- 1. abs_summit = coordinates for the absolute peak summit originally provided by MACS2.
- 2. pileup = read pileup calculated by MACS2.
- 3. fold_enrichment = log fold enrichment of the current peak compared to background - see MACS2 manual for details of this variable
- 4. neg.log10.qval = Adjusted p.values (qvalues) after multiple testing correction for each peak provided by MACS2 on -1 X log10(qvalue) scale.
- 5. Additional 7 calculated values by dismiss - see section 2.3.2, point number 7 for details of each variable.
2.0 General Information
2.1 What is DISMISS
DISMISS, which as an additional step in MeDIP-Seq data analysis workflow, enables the allocation of strands to methylated DNA regions. It does this by analyzing analysing the proportions of of first mate read aligning to the methylated locus from the plus and minus strands.
2.2 Installation notes
DISMISS uses the base R package and Bioconductor libraries. R (version 3.1.2) can be installed by visiting http://cran.r-project.org/. Once R has been installed, then Bioconductor (version 3.0) can be installed directly (http://www.bioconductor.org/install/) through R by typing:
The bioconductor packages GenomicAlignments, GenomicFeatures and rtracklayer can each be installed after these steps by typing e.g.
2.3 How does it work
DISMISS can be used in two ways: 1) a more simplified script that processes results from MACS2 and outputs results as an R object and gff3 files - using dismiss_macs2_extractor.R; 2) a more involved method where the functions can be called directly in R.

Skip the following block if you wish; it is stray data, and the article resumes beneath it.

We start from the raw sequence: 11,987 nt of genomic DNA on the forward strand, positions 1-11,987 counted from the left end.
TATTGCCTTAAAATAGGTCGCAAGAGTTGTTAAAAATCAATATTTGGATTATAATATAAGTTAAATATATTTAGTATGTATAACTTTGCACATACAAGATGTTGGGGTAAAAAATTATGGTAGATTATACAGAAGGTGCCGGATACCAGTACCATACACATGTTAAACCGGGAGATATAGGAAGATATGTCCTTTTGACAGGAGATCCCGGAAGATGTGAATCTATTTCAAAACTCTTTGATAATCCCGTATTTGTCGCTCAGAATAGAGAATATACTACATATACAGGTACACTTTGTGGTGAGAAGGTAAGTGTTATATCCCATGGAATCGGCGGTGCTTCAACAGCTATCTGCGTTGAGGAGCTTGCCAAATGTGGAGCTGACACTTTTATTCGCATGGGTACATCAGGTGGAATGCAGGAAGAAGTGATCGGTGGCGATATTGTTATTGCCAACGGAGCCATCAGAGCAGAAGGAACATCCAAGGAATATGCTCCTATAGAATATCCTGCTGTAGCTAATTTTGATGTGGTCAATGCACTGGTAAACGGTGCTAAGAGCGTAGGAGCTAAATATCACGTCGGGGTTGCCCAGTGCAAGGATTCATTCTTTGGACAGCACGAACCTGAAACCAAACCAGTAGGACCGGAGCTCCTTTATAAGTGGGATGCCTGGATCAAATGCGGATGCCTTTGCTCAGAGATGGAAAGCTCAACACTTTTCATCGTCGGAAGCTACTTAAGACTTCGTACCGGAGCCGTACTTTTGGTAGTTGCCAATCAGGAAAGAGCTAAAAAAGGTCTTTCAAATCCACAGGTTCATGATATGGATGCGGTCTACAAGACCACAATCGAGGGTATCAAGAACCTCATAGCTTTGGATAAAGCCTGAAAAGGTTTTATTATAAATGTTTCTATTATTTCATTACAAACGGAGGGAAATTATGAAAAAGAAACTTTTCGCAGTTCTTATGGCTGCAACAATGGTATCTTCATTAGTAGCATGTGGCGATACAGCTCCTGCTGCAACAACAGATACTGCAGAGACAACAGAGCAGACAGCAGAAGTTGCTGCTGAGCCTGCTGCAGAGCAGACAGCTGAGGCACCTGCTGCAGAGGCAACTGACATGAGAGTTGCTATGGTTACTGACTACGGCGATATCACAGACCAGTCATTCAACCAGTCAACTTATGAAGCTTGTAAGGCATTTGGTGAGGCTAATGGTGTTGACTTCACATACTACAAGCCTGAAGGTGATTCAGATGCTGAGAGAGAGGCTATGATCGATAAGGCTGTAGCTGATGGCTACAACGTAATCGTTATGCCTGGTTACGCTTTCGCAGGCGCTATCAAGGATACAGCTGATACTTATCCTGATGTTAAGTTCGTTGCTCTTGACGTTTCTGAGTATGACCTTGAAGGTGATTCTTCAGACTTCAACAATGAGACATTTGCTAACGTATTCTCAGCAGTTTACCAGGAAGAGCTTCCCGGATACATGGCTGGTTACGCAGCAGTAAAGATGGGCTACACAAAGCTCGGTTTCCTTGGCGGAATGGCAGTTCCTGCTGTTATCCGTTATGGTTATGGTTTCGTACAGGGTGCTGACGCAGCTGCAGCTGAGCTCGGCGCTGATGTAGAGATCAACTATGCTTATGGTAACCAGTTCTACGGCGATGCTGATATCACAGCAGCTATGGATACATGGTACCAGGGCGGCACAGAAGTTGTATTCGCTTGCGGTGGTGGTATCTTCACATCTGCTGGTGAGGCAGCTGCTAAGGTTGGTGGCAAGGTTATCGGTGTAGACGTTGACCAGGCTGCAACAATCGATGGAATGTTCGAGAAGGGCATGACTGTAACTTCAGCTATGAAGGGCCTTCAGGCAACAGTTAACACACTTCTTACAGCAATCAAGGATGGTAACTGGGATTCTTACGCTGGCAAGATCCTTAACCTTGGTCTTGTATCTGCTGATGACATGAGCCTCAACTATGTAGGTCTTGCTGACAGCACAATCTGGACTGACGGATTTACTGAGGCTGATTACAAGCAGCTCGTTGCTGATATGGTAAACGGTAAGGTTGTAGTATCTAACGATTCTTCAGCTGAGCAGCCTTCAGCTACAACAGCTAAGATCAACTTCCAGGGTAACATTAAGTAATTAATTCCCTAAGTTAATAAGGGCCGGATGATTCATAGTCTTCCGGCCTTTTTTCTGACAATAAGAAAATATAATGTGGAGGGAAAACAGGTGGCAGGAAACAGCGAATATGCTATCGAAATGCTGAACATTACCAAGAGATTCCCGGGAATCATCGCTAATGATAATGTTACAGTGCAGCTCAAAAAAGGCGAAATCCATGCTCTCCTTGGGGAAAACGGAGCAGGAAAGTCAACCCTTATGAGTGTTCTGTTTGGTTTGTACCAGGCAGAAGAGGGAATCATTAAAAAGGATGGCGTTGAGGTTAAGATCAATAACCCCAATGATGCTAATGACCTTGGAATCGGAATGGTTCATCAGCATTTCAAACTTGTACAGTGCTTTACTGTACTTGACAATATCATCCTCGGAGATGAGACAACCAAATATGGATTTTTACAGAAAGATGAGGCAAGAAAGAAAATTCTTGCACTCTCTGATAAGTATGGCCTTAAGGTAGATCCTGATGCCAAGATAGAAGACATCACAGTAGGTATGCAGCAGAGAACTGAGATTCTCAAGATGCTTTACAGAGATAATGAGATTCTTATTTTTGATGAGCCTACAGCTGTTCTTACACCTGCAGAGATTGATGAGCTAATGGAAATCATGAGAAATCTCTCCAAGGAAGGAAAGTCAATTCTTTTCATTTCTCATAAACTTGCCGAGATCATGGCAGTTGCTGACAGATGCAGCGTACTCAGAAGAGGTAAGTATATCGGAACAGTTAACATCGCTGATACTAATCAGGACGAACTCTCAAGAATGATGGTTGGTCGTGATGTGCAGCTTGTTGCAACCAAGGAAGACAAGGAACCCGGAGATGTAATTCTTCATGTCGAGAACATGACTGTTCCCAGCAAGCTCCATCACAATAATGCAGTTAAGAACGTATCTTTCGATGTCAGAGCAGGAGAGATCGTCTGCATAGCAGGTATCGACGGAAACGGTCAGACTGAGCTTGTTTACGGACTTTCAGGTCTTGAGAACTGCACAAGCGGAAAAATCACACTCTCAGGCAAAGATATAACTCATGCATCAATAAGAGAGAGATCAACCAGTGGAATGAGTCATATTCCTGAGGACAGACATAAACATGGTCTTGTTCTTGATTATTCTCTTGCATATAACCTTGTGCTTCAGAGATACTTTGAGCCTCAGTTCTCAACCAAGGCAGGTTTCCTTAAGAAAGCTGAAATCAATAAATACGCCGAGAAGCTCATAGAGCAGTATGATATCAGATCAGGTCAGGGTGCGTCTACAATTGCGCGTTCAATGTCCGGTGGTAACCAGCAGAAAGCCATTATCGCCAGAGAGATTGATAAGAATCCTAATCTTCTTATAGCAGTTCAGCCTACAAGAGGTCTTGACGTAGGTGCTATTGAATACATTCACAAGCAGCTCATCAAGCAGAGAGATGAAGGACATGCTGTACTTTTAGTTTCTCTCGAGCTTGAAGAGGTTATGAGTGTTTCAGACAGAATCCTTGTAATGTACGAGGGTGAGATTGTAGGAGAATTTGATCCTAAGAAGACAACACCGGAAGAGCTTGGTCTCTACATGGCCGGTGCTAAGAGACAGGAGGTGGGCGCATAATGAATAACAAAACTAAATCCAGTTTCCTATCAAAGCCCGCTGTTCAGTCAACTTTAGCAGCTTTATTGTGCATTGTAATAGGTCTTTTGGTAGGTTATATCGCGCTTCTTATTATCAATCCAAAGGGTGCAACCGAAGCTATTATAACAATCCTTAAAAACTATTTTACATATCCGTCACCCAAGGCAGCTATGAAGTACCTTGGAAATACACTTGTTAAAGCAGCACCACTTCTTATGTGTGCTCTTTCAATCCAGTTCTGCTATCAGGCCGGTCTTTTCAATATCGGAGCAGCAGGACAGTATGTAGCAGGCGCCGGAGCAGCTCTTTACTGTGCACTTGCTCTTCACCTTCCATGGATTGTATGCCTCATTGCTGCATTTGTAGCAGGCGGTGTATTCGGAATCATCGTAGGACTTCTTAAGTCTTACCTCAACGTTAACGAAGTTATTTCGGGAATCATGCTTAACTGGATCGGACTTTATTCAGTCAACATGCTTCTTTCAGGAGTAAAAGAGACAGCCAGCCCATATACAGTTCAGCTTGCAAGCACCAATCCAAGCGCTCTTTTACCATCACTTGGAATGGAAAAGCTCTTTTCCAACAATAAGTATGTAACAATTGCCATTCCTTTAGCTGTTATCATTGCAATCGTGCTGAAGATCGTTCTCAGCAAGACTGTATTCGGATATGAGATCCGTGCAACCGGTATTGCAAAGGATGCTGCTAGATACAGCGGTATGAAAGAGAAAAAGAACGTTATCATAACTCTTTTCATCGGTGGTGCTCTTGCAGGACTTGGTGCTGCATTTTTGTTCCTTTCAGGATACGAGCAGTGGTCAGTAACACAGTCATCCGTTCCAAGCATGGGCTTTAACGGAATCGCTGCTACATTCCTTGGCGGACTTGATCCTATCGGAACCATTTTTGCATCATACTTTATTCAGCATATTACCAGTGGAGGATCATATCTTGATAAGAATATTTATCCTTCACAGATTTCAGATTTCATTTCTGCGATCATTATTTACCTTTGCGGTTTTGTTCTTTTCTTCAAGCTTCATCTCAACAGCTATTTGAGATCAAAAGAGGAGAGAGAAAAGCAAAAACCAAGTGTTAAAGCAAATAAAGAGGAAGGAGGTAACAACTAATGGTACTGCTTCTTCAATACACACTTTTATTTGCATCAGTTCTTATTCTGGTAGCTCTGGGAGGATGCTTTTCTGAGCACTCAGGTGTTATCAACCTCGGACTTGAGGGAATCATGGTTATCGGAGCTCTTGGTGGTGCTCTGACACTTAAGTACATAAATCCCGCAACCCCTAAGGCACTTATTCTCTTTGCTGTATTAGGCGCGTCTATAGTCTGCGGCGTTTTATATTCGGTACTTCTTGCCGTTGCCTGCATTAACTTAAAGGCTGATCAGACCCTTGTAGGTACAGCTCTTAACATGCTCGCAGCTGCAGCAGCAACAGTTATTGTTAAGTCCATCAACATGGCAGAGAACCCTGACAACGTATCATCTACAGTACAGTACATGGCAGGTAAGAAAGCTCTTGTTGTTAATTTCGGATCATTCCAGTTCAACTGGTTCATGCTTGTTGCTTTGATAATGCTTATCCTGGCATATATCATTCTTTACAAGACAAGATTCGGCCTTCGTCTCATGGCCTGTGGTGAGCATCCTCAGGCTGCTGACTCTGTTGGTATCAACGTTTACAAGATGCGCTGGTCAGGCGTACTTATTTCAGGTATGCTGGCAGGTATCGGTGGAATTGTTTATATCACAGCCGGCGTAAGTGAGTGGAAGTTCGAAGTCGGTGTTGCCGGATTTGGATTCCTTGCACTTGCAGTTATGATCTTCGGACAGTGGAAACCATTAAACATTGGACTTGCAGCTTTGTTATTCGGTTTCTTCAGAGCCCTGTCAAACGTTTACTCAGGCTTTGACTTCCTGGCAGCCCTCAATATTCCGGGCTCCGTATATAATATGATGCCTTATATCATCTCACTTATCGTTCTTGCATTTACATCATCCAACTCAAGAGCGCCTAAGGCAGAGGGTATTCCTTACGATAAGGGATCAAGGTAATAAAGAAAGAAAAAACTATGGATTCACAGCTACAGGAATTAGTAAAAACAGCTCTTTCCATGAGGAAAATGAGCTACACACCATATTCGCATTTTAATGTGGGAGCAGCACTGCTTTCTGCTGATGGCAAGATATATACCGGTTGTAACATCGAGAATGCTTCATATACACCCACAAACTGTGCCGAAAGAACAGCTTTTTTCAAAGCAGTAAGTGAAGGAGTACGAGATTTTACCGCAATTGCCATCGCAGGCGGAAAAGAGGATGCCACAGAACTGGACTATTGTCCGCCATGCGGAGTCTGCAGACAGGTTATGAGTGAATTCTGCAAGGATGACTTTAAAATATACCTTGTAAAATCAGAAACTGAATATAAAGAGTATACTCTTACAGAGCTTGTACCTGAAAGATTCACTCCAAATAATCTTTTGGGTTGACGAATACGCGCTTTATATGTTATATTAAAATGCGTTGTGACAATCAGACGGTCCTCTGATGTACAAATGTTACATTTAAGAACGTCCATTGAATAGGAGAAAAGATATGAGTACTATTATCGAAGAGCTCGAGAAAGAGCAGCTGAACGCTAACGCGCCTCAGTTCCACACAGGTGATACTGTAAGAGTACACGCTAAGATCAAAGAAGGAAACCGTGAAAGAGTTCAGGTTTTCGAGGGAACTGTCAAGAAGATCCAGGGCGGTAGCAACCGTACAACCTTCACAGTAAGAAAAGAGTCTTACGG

2.3.1 Simple method.
This method involves a call to the script dimiss_macs2_extractor.R which performs the following steps:
- Process command line arguments by setting variables
- macs = name of the MACS2 results excel file.
- bam = name of the MeDIP-Seq alignment file in bam format
- paired = TRUE; if the command line argument was p or else s
- Source the main script with all functions dismiss_header.R
- Set the Genomic Ranges object oGRdismiss
- Call function f_oGRMACS2toGRanges with argument macs, to convert tab separated ranged data into a GRanges object oGRdismiss
- Separate the strands by calling the function f_oGRSeparateStrands with arguments oGRdismiss, bam and paired variables.
- Save the output as three gff3 files and an R object containing oGRdismiss object.
3.0 Methylation in the honey-bee genome
IGV data sets to accompany the DISMISS paper are available below.
Figure 1: Screen shot of IGV with available data sets.